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Bradley Center Naming Rights Sold As Milwaukee Businesses Put Dollars Behind Bucks

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The Bucks will probably have to fill the BC if they want to replace it.
The Bucks will probably have to fill the BC if they want to replace it. Milwaukee's Bradley Center Becomes the BMO Harris Bradley Center
It may not represent a long-term solution to Milwaukee's looming arena question, but Monday's announcement of fresh sponsorship dollars for the Bucks and the Bradley Center still represents an encouraging step in the right direction for the future of NBA basketball in Milwaukee.

Canadian (and Chicago-headquartered) bank BMO Harris' deal to rename the Bradley Center will understandably grab the headlines, but this deal is about much more than just one company tacking its name (rather awkwardly) onto the front of the aging BC. In brokering a six-year, $18 million sponsorship package, the Metropolitan Milwaukee Association of Commerce showed that Milwaukee's biggest corporations--Harley-Davidson, Kohl's, Rockwell Automation and Northwestern Mutual to name a few--are willing to pony up to keep the Bucks and the BC viable while a real solution to Milwaukee's arena needs can be sorted out.

"The investments by these committed local Champions will help extend the life of our building and enhance the fan experience to help assure the Center's continued success over the next few years," said Marc Marotta, Bradley Center Board chairman.

"While there is more to be done, the initial phase of this effort has certainly created a strong foundation for the bridge between the Bradley Center and the future. The investments by the local business community in the Bradley Center have set the stage for what we think can be a productive, private-public partnership. We hope others join in this effort to assure we can continue to maintain this first-class building."

While any new arena solution is likely years away, the six-year sponsorship agreement provides a convenient time horizon for figuring out what comes next, all while keeping up momentum to start a dialogue between the Bucks, the business community, the city and the state. Herb Kohl's announcement three weeks ago that he would personally contribute to a new arena was the critical first step needed to start the process, but the MMAC's role can't be underestimated either.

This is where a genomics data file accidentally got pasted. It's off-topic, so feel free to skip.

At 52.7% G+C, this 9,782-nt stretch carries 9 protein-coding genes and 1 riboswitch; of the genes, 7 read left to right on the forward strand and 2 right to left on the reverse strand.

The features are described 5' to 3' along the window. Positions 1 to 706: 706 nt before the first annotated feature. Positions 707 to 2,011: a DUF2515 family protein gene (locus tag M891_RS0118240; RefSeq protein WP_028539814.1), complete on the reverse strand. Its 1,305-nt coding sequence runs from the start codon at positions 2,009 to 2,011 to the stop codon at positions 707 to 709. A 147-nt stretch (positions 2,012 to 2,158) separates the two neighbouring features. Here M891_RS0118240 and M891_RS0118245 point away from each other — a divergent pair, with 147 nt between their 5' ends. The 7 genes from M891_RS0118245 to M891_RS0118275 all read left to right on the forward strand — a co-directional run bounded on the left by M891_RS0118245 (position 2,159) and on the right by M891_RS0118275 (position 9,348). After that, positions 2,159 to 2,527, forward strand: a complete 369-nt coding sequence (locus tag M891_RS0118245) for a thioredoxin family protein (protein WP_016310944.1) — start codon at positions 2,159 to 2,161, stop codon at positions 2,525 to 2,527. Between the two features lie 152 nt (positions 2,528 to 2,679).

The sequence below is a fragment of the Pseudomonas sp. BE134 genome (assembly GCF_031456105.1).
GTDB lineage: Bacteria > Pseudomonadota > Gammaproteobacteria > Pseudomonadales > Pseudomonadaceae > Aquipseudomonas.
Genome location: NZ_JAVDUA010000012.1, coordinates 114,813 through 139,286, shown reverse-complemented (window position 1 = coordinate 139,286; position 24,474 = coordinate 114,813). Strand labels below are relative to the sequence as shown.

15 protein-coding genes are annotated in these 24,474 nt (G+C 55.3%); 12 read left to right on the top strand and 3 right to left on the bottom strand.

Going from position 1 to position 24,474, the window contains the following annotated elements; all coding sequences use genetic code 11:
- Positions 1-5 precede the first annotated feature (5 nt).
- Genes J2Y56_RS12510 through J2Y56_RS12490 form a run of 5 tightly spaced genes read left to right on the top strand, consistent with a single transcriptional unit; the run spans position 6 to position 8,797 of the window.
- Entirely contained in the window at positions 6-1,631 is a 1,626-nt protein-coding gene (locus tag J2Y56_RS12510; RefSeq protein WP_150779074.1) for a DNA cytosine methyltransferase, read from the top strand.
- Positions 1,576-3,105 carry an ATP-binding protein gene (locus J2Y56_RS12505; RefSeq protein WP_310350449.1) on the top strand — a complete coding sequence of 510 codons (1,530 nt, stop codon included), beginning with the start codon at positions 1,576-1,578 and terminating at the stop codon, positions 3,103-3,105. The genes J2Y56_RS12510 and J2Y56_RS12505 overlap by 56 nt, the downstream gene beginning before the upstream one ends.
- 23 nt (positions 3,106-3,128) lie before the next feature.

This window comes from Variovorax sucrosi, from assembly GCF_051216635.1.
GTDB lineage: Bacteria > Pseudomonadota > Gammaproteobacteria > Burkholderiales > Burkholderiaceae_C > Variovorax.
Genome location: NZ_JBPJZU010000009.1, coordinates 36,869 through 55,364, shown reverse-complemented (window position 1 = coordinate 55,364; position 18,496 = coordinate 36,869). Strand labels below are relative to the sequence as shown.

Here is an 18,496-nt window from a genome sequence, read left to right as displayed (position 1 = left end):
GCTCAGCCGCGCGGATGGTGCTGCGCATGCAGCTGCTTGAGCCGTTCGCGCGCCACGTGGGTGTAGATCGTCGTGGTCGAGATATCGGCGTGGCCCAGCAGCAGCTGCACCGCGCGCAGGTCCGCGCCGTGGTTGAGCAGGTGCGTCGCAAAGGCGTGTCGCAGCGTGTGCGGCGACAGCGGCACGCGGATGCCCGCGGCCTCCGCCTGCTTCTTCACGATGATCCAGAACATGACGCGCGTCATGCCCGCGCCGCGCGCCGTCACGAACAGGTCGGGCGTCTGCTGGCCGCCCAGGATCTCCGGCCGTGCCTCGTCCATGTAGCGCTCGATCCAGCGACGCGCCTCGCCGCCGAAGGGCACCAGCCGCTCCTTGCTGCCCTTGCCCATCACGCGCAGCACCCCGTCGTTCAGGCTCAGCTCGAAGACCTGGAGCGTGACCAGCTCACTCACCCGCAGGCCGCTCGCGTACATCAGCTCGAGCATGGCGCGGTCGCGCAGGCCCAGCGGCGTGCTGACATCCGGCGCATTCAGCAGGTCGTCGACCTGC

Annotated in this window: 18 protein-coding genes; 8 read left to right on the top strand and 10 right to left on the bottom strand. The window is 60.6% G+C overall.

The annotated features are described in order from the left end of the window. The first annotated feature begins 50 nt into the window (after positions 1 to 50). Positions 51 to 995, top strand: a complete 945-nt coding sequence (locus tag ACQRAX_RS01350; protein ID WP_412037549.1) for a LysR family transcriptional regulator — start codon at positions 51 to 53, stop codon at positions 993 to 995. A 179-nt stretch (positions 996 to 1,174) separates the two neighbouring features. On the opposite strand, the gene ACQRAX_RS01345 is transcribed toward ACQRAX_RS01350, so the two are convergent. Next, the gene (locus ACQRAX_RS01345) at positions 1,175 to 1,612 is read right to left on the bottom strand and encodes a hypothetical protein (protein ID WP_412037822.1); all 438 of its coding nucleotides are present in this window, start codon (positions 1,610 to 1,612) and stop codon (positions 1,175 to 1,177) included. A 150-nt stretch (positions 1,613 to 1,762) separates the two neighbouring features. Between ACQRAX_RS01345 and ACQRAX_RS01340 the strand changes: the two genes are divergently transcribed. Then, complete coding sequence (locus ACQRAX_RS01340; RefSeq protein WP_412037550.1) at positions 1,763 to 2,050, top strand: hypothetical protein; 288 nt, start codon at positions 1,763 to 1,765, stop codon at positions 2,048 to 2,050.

For the Bucks to make a compelling case for public funding, they'll have to first show that they're not simply looking for a handout. And while a big part of that is Kohl making a major contribution of his own to the cause, the economic case for a new arena won't hold much water unless local businesses also throw their financial support behind the idea. A central premise of any new arena will be the economic windfall it will bring Milwaukee businesses, but they'll have to do more than just passively support the concept.

That's why it's critical for proponents of a new building to build as broad a coalition as possible before they ask for public funding. Now isn't the right time for the ask--not with the Bucks struggling to re-establish themselves on the court and the economy still a major hot button. Gov. Scott Walker has been cool on the idea to date, and we should expect that to be the case so long as it's politically convenient. That leaves the onus on the Bucks and Milwaukee businesses to put their money where their mouths are and show that NBA basketball still makes economic sense in Milwaukee. The good news is that they're starting to do it:

Only a public-private partnership will get this done. The economic health of Milwaukee is critical to the economy of Wisconsin. And a vibrant downtown with a state-of-the-art arena that can keep the Bucks in town and attract major events can have a significant positive impact on the city's health.

The community has started the conversation on a new facility; Monday's announcement buys time for a full discussion and well-thought-out plan.